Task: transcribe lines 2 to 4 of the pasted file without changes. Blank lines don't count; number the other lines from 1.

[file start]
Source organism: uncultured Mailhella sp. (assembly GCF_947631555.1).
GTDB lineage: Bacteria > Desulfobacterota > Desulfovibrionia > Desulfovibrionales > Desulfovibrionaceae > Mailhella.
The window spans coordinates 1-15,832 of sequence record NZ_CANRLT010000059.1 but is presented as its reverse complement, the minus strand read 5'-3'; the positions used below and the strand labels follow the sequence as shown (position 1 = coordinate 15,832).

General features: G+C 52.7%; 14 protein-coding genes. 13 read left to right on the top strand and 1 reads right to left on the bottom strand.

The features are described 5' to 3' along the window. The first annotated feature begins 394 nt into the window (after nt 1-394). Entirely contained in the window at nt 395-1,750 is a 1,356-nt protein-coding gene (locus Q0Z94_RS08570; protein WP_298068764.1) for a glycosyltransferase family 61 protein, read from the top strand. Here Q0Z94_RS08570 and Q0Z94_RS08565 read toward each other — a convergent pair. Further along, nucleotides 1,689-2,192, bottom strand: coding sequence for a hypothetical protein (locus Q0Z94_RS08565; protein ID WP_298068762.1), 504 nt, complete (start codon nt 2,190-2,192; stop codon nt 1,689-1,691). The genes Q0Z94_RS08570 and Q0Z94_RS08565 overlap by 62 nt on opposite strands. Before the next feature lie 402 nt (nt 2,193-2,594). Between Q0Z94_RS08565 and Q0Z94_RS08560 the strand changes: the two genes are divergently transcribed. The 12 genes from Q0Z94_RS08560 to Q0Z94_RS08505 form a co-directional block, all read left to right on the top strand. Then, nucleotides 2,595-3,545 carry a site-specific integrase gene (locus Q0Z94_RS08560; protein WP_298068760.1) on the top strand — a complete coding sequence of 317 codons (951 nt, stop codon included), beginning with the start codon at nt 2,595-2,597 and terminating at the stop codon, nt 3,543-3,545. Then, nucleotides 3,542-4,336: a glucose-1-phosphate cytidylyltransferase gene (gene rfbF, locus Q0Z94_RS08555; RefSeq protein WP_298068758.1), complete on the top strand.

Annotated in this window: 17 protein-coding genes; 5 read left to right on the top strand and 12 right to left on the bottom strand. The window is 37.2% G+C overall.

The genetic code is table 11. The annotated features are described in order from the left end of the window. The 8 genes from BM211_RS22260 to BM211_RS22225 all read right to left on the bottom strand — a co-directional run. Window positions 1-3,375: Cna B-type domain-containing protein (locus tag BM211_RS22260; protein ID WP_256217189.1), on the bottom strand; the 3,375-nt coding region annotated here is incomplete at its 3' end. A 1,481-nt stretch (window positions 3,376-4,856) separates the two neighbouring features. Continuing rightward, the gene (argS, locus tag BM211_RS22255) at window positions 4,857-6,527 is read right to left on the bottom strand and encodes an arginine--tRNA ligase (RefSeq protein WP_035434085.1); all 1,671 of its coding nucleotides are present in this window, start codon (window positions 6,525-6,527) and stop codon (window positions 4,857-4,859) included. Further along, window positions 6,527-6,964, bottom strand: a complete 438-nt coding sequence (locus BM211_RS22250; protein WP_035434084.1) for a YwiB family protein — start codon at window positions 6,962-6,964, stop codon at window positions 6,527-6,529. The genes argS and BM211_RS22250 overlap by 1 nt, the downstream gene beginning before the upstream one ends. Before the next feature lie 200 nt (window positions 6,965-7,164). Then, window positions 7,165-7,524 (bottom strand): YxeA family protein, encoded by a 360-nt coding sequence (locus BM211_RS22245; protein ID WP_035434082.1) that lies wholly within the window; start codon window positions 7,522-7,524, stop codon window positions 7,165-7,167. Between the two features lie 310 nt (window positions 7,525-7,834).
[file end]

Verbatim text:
GTDB lineage: Bacteria > Desulfobacterota > Desulfovibrionia > Desulfovibrionales > Desulfovibrionaceae > Mailhella.
The window spans coordinates 1-15,832 of sequence record NZ_CANRLT010000059.1 but is presented as its reverse complement, the minus strand read 5'-3'; the positions used below and the strand labels follow the sequence as shown (position 1 = coordinate 15,832).

General features: G+C 52.7%; 14 protein-coding genes. 13 read left to right on the top strand and 1 reads right to left on the bottom strand.